Friday, November 7, 2008

The nature of economics

I really don't want to seem to be an economics basher, but the exigencies of blogging sometimes brings things into my orbit that I want to comment on, and I really can't ignore them just because I already said something a few days ago. Just Tuesday I had yet another post in which I was critical of economics, mainly because its practitioners profess a sureness at odds with the inherent limitations of the field, and their theoretic solutions often make little sense for real people.

Now comes a post on the blog Capital Gains and Games by Stan Collender (I apologize to whoever tipped me to this, I misplaced the link). He's disappointed that fellow economist James Galbraith believes that members of their profession should have raised the alarm about our current crisis. Collender is especially aggrieved that Galbraith writes:
It's an enormous blot on the reputation of the profession.
Collender:

This statement seems to have been made out of anger, embarassment, and sadness. But for a number of reasons, it is an overstatement.

  1. Economics (and, as a result, economists) has never been good at predicting things; It has always been much better at explaining what has already occurred. This might not be what we would like, but it is what we have.
  2. Economics (and, again, economists) are best maing straight-line extrapolations. It has never been good at hairpin turns.
  3. My guess is that the majority of the "15,000 professional economists" mentioned in the question that Galbraith was responding to specialize in areas that would not have given them any expertise on any aspect of the current situation so they shouldn't be held responsible or thought of poorly because they didn't. That's like getting angry at every doctor because he or she hasn't yet found a cure for cancer even though only a very small percentage are experts in that field.

But, and most important, even if an economist, or economists, saw the current situation coming, policymakers would not have wanted to hear it. We've gotten to the point in the policymaking world where, and completely contrary to what Aaron Wildavsky, one of the godfathers of the public policy field, used to say, power no longer wants to hear the truth, it wants to hear things that will enhance and keep it in power.

That means that no matter how well thought out and substantiated, statements by economists that the sky was about to fall would have been met with extreme skepticsm and ridicule.
Golly, where do we start with this? Here's what Collender is saying: Economists aren't capable of doing the one job that everyone assumes they can do; for all their charts and graphs and equations, in the end all they can do is draw straight lines; they consistently refuse to recuse themselves from situations on which they have no expertise; and they are too cowed by potential consequences ("In extreme cases, academic credentials would have been questioned,
promotions delayed, research grants to their institutions threatened,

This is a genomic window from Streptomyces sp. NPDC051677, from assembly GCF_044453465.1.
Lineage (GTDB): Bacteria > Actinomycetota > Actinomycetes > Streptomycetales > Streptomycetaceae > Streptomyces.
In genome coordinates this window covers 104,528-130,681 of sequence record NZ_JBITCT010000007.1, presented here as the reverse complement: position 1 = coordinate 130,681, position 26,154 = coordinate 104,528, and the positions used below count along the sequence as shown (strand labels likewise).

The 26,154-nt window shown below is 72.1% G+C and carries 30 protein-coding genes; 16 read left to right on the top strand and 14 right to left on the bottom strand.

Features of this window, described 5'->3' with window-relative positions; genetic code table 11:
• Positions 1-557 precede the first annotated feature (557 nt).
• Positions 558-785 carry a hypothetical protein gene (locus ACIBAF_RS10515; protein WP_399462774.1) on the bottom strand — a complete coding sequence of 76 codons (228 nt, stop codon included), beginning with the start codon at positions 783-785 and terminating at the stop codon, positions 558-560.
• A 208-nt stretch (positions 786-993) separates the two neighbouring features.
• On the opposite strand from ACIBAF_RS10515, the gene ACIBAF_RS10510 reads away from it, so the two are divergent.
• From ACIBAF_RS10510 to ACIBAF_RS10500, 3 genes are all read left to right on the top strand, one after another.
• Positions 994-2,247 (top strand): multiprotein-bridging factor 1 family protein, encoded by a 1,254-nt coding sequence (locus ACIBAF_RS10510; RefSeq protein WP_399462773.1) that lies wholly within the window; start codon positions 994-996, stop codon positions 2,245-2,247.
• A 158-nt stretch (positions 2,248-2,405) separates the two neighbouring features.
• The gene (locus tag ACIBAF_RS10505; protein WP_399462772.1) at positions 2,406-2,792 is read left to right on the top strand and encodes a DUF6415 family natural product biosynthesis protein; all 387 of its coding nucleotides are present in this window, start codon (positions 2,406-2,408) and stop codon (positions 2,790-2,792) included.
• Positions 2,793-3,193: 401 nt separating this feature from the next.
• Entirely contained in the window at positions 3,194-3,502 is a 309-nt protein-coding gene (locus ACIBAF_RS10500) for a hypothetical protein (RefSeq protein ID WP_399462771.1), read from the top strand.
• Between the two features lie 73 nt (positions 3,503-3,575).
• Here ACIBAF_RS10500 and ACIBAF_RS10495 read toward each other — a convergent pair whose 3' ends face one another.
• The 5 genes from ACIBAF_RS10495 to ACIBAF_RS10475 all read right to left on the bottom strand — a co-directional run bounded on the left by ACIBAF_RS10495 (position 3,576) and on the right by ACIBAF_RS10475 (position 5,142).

or new business to their firms stopped") to demonstrate even minimal integrity.

Here's the deal, economists occupy a fairly exalted position in our employment spectrum. Something bad happens, and the call goes out for an economist to fill one or more seats on a talk show panel or a university Q and A. And rarely does anyone ask, "What happened?," except as a warm-up for the far more important question of, "What's going to happen next?" If every economist were honest and admitted they have no way of knowing unless the future falls on a straight line, or they aren't experts in that aspect of the field, or they could lose money by being honest, they wouldn't be asked back.

So we're hearing that economics is, at its heart, a dishonest profession, one which provides powerful incentives for lying in the extremely rare instances when truth can be discerned. Please note, those who would defend economics, that I am quoting one of its own, and the rest of us are being allowed a peek behind the curtain.

3 comments:

Greg said...

Amen.

Now, if you've read Freakonomics, you'll see that Levitt doesn't even claim to be an economist. He's more of a social scientist who looks for correlations. At least he's more honest.

Citizen Carrie said...

We're adult enough to know that it's very difficult to predict the future, and I can cut the economists a little bit of slack. However, when we're told that the U.S. needs to implement certain policies simply based on the advice of economists, then I feel we are entitled to hold them to stricter standards of accountability.

Androcass said...

Greg, that's the main reason I found Freakonomics the most acceptable of the pop economics books (Cowen's Discover Your Inner Economist was painful in spots).

CC, I don't have a problem with their inability to predict the future, but with their unwillingness to admit it if it compromises their interests. To say that being truthful is unacceptable because it's career-limiting is pretty weak (sort of blows up the whole need-for-tenure theory).

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